Wall to wall motorhomes, travel trailers, boats, golf carts and all-terrain vehicles filled the Peoria Civic Center for the 29th Annual Central Illinois Recreational Show in Peoria, Ill., which concluded on Sunday (March 6), the Peoria Journal Star reported.
“We’re pretty proud of covering the entire umbrella of outdoor shows, and we pride ourselves on being a family show,” said Denny Johnston, show coordinator for Events Ltd. “As the economy has gotten tighter, this business just keeps opening up. A guy doesn’t want to spend all his money at a hotel. He wants to go out with his family and not have to spend a ton of money.”
Johnston says that although he thinks that the economy has led many people to pursue cheaper options for family vacations, another reason behind the high number of people looking for RVs may be for the relationships that develop among people who see each other at campsites in the area.
“Some of these campgrounds that you can go to are like resorts,” Johnston said. “There’s pools and hot tubs and all that you would want. Some people ask, is it a lifestyle? Yes, it’s a lifestyle. If you go to a hotel and you get in the elevator and go up to your room and see another couple, I’d bet you $5 that they don’t say ‘hello’ to you. It’s kind of a throwback to the old ‘take care of your neighbor and watch the kids’ ways. Because of that, they call it the RV community.”
Many of the dealers at the show also spoke about customers wanting to save money by taking vacations without having to pay for everything from hotel bills to restaurants and entertainment.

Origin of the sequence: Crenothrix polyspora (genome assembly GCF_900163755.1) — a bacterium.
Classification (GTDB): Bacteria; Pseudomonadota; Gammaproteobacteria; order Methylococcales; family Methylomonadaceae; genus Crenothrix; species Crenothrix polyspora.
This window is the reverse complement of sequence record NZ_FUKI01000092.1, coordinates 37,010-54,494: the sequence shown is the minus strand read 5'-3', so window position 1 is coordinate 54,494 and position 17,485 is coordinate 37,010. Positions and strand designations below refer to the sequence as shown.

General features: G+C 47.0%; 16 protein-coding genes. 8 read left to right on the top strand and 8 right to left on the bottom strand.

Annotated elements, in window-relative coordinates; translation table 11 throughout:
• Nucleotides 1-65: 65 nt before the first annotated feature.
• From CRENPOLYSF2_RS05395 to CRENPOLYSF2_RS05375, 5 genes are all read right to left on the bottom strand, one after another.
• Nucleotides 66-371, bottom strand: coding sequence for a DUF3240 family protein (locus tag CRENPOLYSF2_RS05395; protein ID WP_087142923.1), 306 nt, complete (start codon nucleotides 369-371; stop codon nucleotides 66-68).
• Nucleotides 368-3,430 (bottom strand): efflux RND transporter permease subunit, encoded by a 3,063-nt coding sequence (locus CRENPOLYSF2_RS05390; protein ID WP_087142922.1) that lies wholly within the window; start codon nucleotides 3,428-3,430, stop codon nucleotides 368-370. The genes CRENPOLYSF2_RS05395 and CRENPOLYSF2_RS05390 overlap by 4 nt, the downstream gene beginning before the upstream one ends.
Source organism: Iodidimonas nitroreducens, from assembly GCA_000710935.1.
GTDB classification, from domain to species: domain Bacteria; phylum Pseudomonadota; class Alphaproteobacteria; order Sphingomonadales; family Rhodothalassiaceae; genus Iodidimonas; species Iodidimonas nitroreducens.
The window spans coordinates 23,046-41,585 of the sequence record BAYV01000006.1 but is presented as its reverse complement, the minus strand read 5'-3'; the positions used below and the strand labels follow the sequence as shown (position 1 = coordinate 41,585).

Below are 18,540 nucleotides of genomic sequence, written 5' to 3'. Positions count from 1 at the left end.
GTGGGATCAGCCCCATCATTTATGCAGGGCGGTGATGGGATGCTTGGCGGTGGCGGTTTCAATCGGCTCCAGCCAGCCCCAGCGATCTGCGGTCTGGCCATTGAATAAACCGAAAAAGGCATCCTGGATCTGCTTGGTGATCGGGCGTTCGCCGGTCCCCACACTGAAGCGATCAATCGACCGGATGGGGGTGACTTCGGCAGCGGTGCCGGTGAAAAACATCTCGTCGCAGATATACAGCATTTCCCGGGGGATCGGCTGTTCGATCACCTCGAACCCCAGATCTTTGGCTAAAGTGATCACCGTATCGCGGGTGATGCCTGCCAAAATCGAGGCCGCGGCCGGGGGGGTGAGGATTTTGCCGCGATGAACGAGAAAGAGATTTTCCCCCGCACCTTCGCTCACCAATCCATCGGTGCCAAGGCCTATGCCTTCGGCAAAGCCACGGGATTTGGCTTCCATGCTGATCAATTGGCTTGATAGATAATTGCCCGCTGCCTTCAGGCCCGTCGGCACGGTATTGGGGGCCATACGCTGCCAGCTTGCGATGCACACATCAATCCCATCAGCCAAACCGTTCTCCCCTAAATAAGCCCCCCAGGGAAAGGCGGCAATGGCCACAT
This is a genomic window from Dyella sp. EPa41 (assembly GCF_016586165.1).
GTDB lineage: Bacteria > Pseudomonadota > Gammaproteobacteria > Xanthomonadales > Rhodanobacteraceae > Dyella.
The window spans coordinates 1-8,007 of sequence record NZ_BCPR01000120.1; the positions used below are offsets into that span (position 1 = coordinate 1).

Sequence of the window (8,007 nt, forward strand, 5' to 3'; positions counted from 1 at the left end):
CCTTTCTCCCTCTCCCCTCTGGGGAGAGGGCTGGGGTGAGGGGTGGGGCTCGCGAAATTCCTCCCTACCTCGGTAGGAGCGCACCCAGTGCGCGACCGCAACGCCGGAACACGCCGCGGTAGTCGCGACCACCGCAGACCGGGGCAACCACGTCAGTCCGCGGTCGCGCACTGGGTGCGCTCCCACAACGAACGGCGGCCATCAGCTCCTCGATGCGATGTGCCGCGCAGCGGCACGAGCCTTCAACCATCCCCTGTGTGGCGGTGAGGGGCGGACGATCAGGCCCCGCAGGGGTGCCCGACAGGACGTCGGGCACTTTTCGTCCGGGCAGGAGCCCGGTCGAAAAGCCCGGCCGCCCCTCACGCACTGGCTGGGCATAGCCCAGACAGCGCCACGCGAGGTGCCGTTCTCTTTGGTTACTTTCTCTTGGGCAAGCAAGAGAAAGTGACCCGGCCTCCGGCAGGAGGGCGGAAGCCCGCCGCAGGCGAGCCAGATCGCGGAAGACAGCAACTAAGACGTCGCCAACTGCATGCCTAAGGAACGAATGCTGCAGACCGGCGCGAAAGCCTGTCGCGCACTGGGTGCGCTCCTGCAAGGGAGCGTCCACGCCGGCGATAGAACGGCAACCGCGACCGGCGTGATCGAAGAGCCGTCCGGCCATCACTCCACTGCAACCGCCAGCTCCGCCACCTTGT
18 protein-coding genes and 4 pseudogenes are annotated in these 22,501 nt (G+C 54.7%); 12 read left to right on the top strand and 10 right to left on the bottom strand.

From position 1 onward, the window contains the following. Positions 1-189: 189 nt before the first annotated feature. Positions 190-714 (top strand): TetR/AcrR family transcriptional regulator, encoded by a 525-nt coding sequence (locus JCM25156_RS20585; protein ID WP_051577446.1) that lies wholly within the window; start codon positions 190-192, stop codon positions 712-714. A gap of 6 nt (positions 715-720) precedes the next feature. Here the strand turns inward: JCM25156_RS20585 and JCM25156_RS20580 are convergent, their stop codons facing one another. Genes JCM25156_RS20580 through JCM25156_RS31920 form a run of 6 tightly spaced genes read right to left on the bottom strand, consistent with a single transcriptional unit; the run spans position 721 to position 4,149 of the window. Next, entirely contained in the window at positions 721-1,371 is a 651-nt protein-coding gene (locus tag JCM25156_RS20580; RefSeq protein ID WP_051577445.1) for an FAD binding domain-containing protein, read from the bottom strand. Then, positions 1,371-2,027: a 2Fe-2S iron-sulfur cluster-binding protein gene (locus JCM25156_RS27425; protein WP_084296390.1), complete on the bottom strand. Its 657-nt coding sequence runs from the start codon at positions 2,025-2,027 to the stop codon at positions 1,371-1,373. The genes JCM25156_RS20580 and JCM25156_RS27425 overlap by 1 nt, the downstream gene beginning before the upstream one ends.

“People just want to be able to get away for a couple of days,” said Darcy Rigsby of Pontiac RV. “We have seen our business go up despite the increase of gas prices. That wasn’t the case a couple of years ago. Now, people are coming out and getting RVs. The thing is that people are coming in and trading for newer models all the time.”
The appeal of instant escape from life at home seems to be a real draw for people looking at the options at the show.
“Every weekend is a vacation,” said Dave Peddicord of Spring Valley, who is looking to upgrade from an 18-foot motorhome to a 30-foot model. “You can get away from your house and your work and your phone. . . . We’re probably at the campground 38 weekends of the year. It’s a weekend getaway.”
Of course, one big draw for people at the show may just be finally shaking off the winter blues.
“People have spring fever,” Johnston said. “We’re all just ready to get outside.”
Teardrops form when Gary Daniel and Don Wheeler talk about camping, but not because of bad days in the woods.
These do-it-yourselfers built their own “teardrops,” which are compact, efficient travel trailers measuring just 4 feet by 8 feet. Larger ones stretch a bit longer and wider. But they’re still basically just bedrooms on wheels, the Bloomington (Ill.) Pantagraph reported.
“We call it ‘camping with a dry bed,'” said Wheeler, 64, of Groveland, a member of the Illinois contingent of a national club called the Tearjerkers.
Teardrops often have simple, well-organized kitchenettes that are fold-down tables for a workspace. Some have sinks with running water. Most teardrops are homemade so owners have a chance to decorate in unique styles to reflect their personalities.
Daniel and Wheeler will be among teardrop owners who will display their rigs at the Central Illinois Recreational Show at the Peoria Civic Center from Friday (March 4) through Sunday. The event also will feature recreational vehicles of all kinds, including travel trailers, fifth-wheels and motorhomes. Vendors will represent campgrounds, tow vehicle dealers, ATV and golf cart sales and more.
Daniel built his teardrop to have an inexpensive way to travel to shows catering to his first love, street rods. He is president of the River Valley Drifters, a street-rod club based in the Peoria area. He’s restored several vehicles since his dad passed his enthusiasm for cars to him as a boy. He has a 1937 Cadillac LaSalle Coupe and a black 1950 Chevy with flames, which his teardrop is painted to match. He is creating a street rod from a 1954 cab-over-engine half-ton Chevy truck that once was a farm vehicle. He is also building a second teardrop that will be painted to match the truck.